It is rather disappointing that the TRIPS Council has failed to reach a consensus to extend the MC12 TRIPS Waiver to therapeutics and diagnostics. We hope WTO members will not fail to take the necessary calls to better prepare for future pandemics.

We need clarity on the definition and scope of e-commerce. Bangladesh is in favour of an e-commerce moratorium on a temporary basis. Before further extension of the moratorium for a longer time, the economic loss of importing members should be taken into consideration. Decisions on agriculture, particularly for food security purposes and a permanent solution to public stockholding, remain a major target for all of us.

In this connection, we call upon Members to implement the MC12 Declaration on the Emergency Response to Food Insecurity and, given the critical necessity of food security in LDCs, to refrain from imposing export restrictions on food imports by LDCs for domestic consumption. LDCs need an environment of predictability and continued support for a smooth and sustainable transition.

We appreciate the General Council decision in October last year regarding unilateral tariff or Duty-Free Quota-Free (DFQF) programmes in Annex-1 of the LDC graduation proposal. However, Annex-2 is still pending.

We sincerely hope that members will make a decision in favour of a transitional arrangement regarding LDC-specific provisions for the LDCs after graduation. Special and differential treatment was at the heart of the Marrakesh package of the mid-1990s.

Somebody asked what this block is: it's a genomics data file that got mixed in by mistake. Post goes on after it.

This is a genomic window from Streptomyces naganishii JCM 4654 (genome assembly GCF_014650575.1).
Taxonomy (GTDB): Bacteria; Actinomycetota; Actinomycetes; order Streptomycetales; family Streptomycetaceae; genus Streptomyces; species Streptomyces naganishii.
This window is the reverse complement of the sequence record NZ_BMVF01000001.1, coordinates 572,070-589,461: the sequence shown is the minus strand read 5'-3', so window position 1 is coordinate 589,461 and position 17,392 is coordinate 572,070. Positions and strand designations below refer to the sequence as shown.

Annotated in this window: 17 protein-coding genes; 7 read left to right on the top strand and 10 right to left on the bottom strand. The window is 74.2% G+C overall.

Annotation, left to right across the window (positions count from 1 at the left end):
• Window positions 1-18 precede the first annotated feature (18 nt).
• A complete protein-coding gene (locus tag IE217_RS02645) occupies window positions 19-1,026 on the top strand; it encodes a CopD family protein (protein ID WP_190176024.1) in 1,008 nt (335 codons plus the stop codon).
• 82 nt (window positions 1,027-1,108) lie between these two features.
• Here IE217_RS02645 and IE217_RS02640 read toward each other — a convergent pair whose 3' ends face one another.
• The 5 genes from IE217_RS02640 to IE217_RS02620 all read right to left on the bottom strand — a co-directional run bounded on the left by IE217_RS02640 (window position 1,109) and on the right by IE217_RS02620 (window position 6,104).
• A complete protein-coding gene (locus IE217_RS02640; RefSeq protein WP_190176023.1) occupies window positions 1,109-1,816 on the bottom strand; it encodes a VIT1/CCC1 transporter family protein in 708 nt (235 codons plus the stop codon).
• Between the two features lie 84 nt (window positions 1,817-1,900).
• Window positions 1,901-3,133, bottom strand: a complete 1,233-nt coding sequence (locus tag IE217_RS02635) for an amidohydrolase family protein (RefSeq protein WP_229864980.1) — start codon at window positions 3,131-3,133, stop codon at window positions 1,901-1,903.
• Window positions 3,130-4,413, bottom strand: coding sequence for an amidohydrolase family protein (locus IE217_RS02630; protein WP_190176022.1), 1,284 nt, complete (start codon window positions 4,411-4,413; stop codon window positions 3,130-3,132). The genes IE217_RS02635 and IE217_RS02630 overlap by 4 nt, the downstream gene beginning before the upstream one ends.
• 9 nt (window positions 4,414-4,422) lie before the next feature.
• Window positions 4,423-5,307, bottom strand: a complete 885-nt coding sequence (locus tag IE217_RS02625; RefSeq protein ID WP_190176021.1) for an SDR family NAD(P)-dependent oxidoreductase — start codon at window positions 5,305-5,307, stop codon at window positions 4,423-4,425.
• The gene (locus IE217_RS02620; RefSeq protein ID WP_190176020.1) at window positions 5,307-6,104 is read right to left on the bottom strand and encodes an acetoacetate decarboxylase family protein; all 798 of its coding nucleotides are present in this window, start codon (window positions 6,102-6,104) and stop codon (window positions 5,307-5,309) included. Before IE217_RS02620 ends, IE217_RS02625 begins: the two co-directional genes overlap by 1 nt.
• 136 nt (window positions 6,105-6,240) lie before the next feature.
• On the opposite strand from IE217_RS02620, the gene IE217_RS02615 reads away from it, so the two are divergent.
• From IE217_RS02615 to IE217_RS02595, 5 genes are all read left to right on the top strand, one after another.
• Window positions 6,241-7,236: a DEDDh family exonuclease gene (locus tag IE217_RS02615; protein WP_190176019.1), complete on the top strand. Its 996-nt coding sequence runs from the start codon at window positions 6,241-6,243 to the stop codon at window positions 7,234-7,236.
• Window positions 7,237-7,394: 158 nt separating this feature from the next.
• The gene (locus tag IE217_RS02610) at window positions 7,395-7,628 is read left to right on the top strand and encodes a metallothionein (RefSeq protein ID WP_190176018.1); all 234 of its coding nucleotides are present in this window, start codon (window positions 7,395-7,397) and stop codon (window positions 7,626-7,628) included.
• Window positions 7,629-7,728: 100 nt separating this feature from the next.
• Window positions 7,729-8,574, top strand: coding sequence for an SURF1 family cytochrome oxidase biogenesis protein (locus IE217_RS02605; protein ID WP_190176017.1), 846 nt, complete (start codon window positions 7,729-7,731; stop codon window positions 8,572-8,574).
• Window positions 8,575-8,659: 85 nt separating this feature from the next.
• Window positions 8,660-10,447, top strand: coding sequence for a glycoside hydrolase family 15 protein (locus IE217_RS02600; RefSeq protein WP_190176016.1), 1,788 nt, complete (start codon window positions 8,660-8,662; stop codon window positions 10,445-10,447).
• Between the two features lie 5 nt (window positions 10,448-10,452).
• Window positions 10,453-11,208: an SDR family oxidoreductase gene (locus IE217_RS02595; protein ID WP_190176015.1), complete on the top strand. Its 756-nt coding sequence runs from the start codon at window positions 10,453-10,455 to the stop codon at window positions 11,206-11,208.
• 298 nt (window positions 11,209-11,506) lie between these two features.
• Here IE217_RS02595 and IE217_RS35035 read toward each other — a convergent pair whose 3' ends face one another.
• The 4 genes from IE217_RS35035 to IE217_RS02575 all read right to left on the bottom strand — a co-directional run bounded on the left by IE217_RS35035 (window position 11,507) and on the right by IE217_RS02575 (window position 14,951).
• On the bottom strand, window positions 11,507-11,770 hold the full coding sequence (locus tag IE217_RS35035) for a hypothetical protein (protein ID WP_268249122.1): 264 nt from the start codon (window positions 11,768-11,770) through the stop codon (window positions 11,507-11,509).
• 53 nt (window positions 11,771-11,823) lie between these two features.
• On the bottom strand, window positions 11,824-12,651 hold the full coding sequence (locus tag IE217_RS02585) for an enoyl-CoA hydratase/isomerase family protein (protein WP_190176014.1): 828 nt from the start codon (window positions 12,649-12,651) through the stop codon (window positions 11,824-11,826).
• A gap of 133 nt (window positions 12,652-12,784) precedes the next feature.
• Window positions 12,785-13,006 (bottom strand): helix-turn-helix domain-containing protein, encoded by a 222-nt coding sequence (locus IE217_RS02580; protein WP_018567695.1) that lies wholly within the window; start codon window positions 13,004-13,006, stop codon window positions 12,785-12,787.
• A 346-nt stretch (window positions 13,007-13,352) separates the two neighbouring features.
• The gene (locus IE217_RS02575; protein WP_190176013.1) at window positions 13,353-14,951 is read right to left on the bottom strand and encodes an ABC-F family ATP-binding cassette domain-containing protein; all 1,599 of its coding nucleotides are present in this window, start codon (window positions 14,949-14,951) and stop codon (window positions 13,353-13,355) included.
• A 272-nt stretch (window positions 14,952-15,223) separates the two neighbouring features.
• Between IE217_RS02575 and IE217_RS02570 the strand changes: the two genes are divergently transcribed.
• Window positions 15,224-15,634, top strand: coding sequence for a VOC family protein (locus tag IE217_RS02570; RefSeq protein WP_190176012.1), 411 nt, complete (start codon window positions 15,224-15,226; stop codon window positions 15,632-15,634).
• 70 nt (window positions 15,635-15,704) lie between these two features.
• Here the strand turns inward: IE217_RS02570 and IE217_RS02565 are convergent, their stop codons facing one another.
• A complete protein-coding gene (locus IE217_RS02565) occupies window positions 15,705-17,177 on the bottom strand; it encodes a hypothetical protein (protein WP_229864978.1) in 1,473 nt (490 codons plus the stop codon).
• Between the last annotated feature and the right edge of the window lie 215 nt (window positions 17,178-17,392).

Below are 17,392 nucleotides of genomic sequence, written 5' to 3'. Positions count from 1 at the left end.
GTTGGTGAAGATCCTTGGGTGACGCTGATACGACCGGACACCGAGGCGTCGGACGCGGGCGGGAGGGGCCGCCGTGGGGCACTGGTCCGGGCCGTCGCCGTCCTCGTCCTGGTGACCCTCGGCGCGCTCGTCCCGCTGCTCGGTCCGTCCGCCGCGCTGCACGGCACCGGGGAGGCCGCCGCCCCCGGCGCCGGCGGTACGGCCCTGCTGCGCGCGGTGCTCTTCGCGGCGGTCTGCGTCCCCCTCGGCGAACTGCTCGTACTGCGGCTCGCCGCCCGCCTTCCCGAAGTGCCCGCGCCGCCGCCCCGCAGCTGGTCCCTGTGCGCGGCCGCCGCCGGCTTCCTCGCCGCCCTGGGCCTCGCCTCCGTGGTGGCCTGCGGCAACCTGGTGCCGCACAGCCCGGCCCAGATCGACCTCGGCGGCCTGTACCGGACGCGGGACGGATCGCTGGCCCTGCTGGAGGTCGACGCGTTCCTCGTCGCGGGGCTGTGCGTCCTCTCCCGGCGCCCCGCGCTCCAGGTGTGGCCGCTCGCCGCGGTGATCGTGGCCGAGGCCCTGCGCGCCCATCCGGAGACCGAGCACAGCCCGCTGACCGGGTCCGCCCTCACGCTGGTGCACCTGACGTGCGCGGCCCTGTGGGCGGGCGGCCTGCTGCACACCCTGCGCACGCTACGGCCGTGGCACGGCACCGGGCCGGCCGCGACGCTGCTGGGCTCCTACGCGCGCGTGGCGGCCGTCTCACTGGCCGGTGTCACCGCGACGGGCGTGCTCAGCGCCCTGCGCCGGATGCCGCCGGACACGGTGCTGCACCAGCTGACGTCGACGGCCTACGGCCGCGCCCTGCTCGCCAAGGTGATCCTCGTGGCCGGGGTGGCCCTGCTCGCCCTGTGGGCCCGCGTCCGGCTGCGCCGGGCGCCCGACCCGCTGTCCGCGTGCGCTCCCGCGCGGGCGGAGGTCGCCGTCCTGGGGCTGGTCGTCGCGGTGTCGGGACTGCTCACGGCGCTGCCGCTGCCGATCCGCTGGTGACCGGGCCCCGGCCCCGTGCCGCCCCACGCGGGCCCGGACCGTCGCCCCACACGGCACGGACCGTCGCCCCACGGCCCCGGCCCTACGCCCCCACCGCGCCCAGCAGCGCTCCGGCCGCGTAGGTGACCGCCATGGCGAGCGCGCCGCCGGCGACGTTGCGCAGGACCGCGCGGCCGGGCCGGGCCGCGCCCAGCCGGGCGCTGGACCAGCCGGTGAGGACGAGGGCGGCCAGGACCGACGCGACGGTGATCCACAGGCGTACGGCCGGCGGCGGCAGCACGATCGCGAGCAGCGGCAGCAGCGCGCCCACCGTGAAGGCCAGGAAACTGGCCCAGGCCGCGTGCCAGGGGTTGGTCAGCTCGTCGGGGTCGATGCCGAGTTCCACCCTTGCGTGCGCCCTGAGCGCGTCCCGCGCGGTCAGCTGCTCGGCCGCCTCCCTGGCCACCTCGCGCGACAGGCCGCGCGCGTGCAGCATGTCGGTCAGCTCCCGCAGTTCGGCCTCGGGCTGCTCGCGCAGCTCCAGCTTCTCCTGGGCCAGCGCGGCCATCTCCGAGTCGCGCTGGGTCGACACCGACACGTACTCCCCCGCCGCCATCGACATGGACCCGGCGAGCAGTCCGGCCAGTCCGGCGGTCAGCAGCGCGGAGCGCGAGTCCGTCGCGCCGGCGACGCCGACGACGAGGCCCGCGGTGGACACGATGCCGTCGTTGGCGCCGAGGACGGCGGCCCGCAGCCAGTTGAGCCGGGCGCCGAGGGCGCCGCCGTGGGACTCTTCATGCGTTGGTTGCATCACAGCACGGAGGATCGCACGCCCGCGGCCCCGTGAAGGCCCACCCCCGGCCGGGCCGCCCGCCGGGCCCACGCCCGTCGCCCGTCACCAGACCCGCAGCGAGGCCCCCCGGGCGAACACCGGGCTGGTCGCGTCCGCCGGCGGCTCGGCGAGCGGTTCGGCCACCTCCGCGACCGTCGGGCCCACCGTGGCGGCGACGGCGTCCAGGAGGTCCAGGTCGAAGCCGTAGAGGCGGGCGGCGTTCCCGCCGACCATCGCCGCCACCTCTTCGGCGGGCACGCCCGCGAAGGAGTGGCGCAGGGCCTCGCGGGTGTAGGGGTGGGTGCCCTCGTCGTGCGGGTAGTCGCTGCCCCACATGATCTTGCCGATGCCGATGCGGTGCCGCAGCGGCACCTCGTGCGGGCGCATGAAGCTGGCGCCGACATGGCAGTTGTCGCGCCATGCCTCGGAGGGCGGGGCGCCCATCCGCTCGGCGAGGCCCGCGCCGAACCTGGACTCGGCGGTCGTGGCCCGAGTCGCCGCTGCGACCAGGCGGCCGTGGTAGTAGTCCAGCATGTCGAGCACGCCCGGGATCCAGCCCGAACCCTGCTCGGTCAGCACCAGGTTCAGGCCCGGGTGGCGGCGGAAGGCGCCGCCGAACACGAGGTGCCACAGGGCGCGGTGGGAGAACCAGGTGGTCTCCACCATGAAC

The G-90 proposal on elaboration and operationalisation of S&DTs is a long pending issue. It is important to build convergence and make progress on this important topic mandated by ministers in Doha in 2001.

We are well aware of the climate crisis and LDCs are the victims of the climate vulnerabilities. While Members' trade-related measures to protect the environment are well understood, at the same time, it is expected that Members' measures do not serve as disguised barriers to trade, especially the trade of LDCs. All countries, including LDCs, do their level best to create employment opportunities through trade, with a focus on vulnerable segments of society, in particular women and the climate vulnerable.

As a graduating LDC, we would like to particularly remind all of us that the Doha Programme of Action adopted at the LDC-5 Summit in March 2023 make a pledge to help the graduating LDCs towards smooth and sustainable graduation and support their smooth transition plans.

We believe that MC13 of the WTO could play an important role in realising the commitment of the global community.

Ahasanul Islam Titu is the State Minister of Commerce, Government of Bangladesh. The piece is his written statement presented at the WTO MC13 (February 26–29) in Abu Dhabi.